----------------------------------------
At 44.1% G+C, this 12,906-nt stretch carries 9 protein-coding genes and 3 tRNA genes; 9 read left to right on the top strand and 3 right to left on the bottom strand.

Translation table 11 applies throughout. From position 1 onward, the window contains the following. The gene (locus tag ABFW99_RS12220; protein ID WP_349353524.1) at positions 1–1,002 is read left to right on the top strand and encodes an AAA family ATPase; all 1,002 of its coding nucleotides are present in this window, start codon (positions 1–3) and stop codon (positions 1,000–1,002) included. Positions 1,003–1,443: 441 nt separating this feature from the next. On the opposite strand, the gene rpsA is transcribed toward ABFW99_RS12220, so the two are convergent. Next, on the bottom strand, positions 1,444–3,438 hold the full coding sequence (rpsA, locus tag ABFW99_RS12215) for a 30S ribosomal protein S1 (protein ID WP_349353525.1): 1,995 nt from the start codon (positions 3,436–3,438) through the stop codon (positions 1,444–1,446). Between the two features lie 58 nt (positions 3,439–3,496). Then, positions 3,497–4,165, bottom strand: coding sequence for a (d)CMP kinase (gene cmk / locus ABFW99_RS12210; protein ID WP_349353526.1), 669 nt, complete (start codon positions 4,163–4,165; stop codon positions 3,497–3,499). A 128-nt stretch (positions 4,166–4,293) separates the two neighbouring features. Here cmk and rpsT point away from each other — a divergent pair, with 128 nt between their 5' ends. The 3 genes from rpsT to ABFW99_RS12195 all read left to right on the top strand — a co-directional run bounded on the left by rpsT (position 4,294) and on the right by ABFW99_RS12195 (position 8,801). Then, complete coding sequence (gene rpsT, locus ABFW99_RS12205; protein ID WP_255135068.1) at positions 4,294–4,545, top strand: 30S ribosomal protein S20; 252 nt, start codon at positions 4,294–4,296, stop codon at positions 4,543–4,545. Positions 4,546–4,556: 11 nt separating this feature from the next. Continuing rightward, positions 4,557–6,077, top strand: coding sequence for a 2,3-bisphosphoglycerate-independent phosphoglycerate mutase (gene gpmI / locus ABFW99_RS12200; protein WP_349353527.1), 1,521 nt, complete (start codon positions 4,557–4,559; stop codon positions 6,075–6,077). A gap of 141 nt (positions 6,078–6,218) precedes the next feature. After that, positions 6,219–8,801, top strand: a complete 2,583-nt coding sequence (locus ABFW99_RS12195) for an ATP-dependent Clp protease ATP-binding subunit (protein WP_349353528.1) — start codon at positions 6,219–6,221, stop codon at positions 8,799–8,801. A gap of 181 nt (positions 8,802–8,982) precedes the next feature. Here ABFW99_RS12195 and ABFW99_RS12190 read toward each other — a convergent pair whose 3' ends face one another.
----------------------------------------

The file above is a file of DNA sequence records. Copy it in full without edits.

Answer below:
At 44.1% G+C, this 12,906-nt stretch carries 9 protein-coding genes and 3 tRNA genes; 9 read left to right on the top strand and 3 right to left on the bottom strand.

Translation table 11 applies throughout. From position 1 onward, the window contains the following. The gene (locus tag ABFW99_RS12220; protein ID WP_349353524.1) at positions 1–1,002 is read left to right on the top strand and encodes an AAA family ATPase; all 1,002 of its coding nucleotides are present in this window, start codon (positions 1–3) and stop codon (positions 1,000–1,002) included. Positions 1,003–1,443: 441 nt separating this feature from the next. On the opposite strand, the gene rpsA is transcribed toward ABFW99_RS12220, so the two are convergent. Next, on the bottom strand, positions 1,444–3,438 hold the full coding sequence (rpsA, locus tag ABFW99_RS12215) for a 30S ribosomal protein S1 (protein ID WP_349353525.1): 1,995 nt from the start codon (positions 3,436–3,438) through the stop codon (positions 1,444–1,446). Between the two features lie 58 nt (positions 3,439–3,496). Then, positions 3,497–4,165, bottom strand: coding sequence for a (d)CMP kinase (gene cmk / locus ABFW99_RS12210; protein ID WP_349353526.1), 669 nt, complete (start codon positions 4,163–4,165; stop codon positions 3,497–3,499). A 128-nt stretch (positions 4,166–4,293) separates the two neighbouring features. Here cmk and rpsT point away from each other — a divergent pair, with 128 nt between their 5' ends. The 3 genes from rpsT to ABFW99_RS12195 all read left to right on the top strand — a co-directional run bounded on the left by rpsT (position 4,294) and on the right by ABFW99_RS12195 (position 8,801). Then, complete coding sequence (gene rpsT, locus ABFW99_RS12205; protein ID WP_255135068.1) at positions 4,294–4,545, top strand: 30S ribosomal protein S20; 252 nt, start codon at positions 4,294–4,296, stop codon at positions 4,543–4,545. Positions 4,546–4,556: 11 nt separating this feature from the next. Continuing rightward, positions 4,557–6,077, top strand: coding sequence for a 2,3-bisphosphoglycerate-independent phosphoglycerate mutase (gene gpmI / locus ABFW99_RS12200; protein WP_349353527.1), 1,521 nt, complete (start codon positions 4,557–4,559; stop codon positions 6,075–6,077). A gap of 141 nt (positions 6,078–6,218) precedes the next feature. After that, positions 6,219–8,801, top strand: a complete 2,583-nt coding sequence (locus ABFW99_RS12195) for an ATP-dependent Clp protease ATP-binding subunit (protein WP_349353528.1) — start codon at positions 6,219–6,221, stop codon at positions 8,799–8,801. A gap of 181 nt (positions 8,802–8,982) precedes the next feature. Here ABFW99_RS12195 and ABFW99_RS12190 read toward each other — a convergent pair whose 3' ends face one another.